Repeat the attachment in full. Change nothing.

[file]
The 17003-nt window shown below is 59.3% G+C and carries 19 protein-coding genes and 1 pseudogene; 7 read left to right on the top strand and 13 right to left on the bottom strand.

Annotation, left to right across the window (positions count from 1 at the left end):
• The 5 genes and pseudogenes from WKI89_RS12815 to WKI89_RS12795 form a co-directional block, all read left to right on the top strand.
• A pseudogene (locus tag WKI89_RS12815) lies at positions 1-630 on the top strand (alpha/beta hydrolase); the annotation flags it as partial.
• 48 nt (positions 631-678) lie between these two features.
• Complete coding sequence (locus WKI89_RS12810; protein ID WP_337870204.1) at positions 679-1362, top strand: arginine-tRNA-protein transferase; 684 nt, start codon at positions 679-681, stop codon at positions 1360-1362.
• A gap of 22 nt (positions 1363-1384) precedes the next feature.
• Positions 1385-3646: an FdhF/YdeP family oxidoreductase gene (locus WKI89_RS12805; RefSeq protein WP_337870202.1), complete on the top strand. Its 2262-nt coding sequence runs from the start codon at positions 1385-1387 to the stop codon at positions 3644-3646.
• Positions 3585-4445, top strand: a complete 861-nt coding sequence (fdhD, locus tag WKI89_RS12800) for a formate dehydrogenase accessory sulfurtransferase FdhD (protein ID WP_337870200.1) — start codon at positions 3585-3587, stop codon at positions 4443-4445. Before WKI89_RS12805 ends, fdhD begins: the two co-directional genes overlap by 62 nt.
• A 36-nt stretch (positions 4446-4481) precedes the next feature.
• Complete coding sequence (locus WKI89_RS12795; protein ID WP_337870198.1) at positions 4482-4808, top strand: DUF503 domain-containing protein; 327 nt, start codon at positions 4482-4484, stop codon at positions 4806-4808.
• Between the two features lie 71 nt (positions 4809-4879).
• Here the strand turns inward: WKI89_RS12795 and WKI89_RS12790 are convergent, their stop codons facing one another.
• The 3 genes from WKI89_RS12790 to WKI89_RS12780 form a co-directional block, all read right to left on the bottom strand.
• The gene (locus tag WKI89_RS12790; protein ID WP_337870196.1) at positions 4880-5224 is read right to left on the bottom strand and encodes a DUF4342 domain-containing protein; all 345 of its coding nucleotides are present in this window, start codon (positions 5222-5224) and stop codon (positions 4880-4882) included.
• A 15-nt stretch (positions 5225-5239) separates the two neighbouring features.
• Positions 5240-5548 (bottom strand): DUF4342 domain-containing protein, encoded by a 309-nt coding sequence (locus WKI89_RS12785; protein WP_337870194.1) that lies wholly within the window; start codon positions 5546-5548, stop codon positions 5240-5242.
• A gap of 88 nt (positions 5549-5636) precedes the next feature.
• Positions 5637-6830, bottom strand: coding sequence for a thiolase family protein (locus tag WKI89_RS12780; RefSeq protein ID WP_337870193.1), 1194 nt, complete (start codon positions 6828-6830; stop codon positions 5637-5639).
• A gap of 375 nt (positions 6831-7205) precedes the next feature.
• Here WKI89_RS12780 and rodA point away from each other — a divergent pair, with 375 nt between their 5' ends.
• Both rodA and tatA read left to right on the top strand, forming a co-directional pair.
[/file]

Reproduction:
The 17003-nt window shown below is 59.3% G+C and carries 19 protein-coding genes and 1 pseudogene; 7 read left to right on the top strand and 13 right to left on the bottom strand.

Annotation, left to right across the window (positions count from 1 at the left end):
• The 5 genes and pseudogenes from WKI89_RS12815 to WKI89_RS12795 form a co-directional block, all read left to right on the top strand.
• A pseudogene (locus tag WKI89_RS12815) lies at positions 1-630 on the top strand (alpha/beta hydrolase); the annotation flags it as partial.
• 48 nt (positions 631-678) lie between these two features.
• Complete coding sequence (locus WKI89_RS12810; protein ID WP_337870204.1) at positions 679-1362, top strand: arginine-tRNA-protein transferase; 684 nt, start codon at positions 679-681, stop codon at positions 1360-1362.
• A gap of 22 nt (positions 1363-1384) precedes the next feature.
• Positions 1385-3646: an FdhF/YdeP family oxidoreductase gene (locus WKI89_RS12805; RefSeq protein WP_337870202.1), complete on the top strand. Its 2262-nt coding sequence runs from the start codon at positions 1385-1387 to the stop codon at positions 3644-3646.
• Positions 3585-4445, top strand: a complete 861-nt coding sequence (fdhD, locus tag WKI89_RS12800) for a formate dehydrogenase accessory sulfurtransferase FdhD (protein ID WP_337870200.1) — start codon at positions 3585-3587, stop codon at positions 4443-4445. Before WKI89_RS12805 ends, fdhD begins: the two co-directional genes overlap by 62 nt.
• A 36-nt stretch (positions 4446-4481) precedes the next feature.
• Complete coding sequence (locus WKI89_RS12795; protein ID WP_337870198.1) at positions 4482-4808, top strand: DUF503 domain-containing protein; 327 nt, start codon at positions 4482-4484, stop codon at positions 4806-4808.
• Between the two features lie 71 nt (positions 4809-4879).
• Here the strand turns inward: WKI89_RS12795 and WKI89_RS12790 are convergent, their stop codons facing one another.
• The 3 genes from WKI89_RS12790 to WKI89_RS12780 form a co-directional block, all read right to left on the bottom strand.
• The gene (locus tag WKI89_RS12790; protein ID WP_337870196.1) at positions 4880-5224 is read right to left on the bottom strand and encodes a DUF4342 domain-containing protein; all 345 of its coding nucleotides are present in this window, start codon (positions 5222-5224) and stop codon (positions 4880-4882) included.
• A 15-nt stretch (positions 5225-5239) separates the two neighbouring features.
• Positions 5240-5548 (bottom strand): DUF4342 domain-containing protein, encoded by a 309-nt coding sequence (locus WKI89_RS12785; protein WP_337870194.1) that lies wholly within the window; start codon positions 5546-5548, stop codon positions 5240-5242.
• A gap of 88 nt (positions 5549-5636) precedes the next feature.
• Positions 5637-6830, bottom strand: coding sequence for a thiolase family protein (locus tag WKI89_RS12780; RefSeq protein ID WP_337870193.1), 1194 nt, complete (start codon positions 6828-6830; stop codon positions 5637-5639).
• A gap of 375 nt (positions 6831-7205) precedes the next feature.
• Here WKI89_RS12780 and rodA point away from each other — a divergent pair, with 375 nt between their 5' ends.
• Both rodA and tatA read left to right on the top strand, forming a co-directional pair.